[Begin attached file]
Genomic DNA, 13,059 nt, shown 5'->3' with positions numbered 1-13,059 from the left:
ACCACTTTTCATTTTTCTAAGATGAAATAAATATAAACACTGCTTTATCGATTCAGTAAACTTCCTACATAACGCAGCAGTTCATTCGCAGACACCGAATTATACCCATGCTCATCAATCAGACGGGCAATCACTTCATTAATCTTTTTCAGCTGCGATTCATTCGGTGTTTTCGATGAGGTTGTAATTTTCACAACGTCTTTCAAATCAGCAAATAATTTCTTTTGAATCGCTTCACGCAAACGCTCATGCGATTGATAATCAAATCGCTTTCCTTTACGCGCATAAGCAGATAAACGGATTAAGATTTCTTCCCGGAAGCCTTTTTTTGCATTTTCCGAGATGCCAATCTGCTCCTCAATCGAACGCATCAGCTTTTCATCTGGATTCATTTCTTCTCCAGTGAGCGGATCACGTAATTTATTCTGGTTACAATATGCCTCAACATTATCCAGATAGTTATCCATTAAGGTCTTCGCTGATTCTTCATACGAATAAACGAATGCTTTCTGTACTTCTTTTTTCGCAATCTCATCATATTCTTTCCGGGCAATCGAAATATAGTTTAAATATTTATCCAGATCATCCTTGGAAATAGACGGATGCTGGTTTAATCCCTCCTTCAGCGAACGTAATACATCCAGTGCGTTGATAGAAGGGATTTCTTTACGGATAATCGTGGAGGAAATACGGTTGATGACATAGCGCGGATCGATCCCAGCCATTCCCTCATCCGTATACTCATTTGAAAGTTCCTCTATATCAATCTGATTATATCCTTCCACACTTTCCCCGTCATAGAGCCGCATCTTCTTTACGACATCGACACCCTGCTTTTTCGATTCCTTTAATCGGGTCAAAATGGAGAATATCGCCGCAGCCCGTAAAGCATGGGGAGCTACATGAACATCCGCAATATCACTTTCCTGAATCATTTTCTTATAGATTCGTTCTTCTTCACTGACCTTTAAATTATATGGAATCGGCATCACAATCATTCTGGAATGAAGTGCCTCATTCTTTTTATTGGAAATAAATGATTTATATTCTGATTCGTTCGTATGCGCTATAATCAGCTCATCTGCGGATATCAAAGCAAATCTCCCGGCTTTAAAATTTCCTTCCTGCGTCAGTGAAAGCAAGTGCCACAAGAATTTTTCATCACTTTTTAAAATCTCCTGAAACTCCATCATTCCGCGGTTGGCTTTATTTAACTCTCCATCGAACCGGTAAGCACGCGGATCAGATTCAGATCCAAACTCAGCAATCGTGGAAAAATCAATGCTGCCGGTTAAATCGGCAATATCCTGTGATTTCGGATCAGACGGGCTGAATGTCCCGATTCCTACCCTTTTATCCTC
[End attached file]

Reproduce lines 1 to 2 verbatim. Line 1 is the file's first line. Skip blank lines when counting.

Genomic DNA, 13,059 nt, shown 5'->3' with positions numbered 1-13,059 from the left:
ACCACTTTTCATTTTTCTAAGATGAAATAAATATAAACACTGCTTTATCGATTCAGTAAACTTCCTACATAACGCAGCAGTTCATTCGCAGACACCGAATTATACCCATGCTCATCAATCAGACGGGCAATCACTTCATTAATCTTTTTCAGCTGCGATTCATTCGGTGTTTTCGATGAGGTTGTAATTTTCACAACGTCTTTCAAATCAGCAAATAATTTCTTTTGAATCGCTTCACGCAAACGCTCATGCGATTGATAATCAAATCGCTTTCCTTTACGCGCATAAGCAGATAAACGGATTAAGATTTCTTCCCGGAAGCCTTTTTTTGCATTTTCCGAGATGCCAATCTGCTCCTCAATCGAACGCATCAGCTTTTCATCTGGATTCATTTCTTCTCCAGTGAGCGGATCACGTAATTTATTCTGGTTACAATATGCCTCAACATTATCCAGATAGTTATCCATTAAGGTCTTCGCTGATTCTTCATACGAATAAACGAATGCTTTCTGTACTTCTTTTTTCGCAATCTCATCATATTCTTTCCGGGCAATCGAAATATAGTTTAAATATTTATCCAGATCATCCTTGGAAATAGACGGATGCTGGTTTAATCCCTCCTTCAGCGAACGTAATACATCCAGTGCGTTGATAGAAGGGATTTCTTTACGGATAATCGTGGAGGAAATACGGTTGATGACATAGCGCGGATCGATCCCAGCCATTCCCTCATCCGTATACTCATTTGAAAGTTCCTCTATATCAATCTGATTATATCCTTCCACACTTTCCCCGTCATAGAGCCGCATCTTCTTTACGACATCGACACCCTGCTTTTTCGATTCCTTTAATCGGGTCAAAATGGAGAATATCGCCGCAGCCCGTAAAGCATGGGGAGCTACATGAACATCCGCAATATCACTTTCCTGAATCATTTTCTTATAGATTCGTTCTTCTTCACTGACCTTTAAATTATATGGAATCGGCATCACAATCATTCTGGAATGAAGTGCCTCATTCTTTTTATTGGAAATAAATGATTTATATTCTGATTCGTTCGTATGCGCTATAATCAGCTCATCTGCGGATATCAAAGCAAATCTCCCGGCTTTAAAATTTCCTTCCTGCGTCAGTGAAAGCAAGTGCCACAAGAATTTTTCATCACTTTTTAAAATCTCCTGAAACTCCATCATTCCGCGGTTGGCTTTATTTAACTCTCCATCGAACCGGTAAGCACGCGGATCAGATTCAGATCCAAACTCAGCAATCGTGGAAAAATCAATGCTGCCGGTTAAATCGGCAATATCCTGTGATTTCGGATCAGACGGGCTGAATGTCCCGATTCCTACCCTTTTATCCTC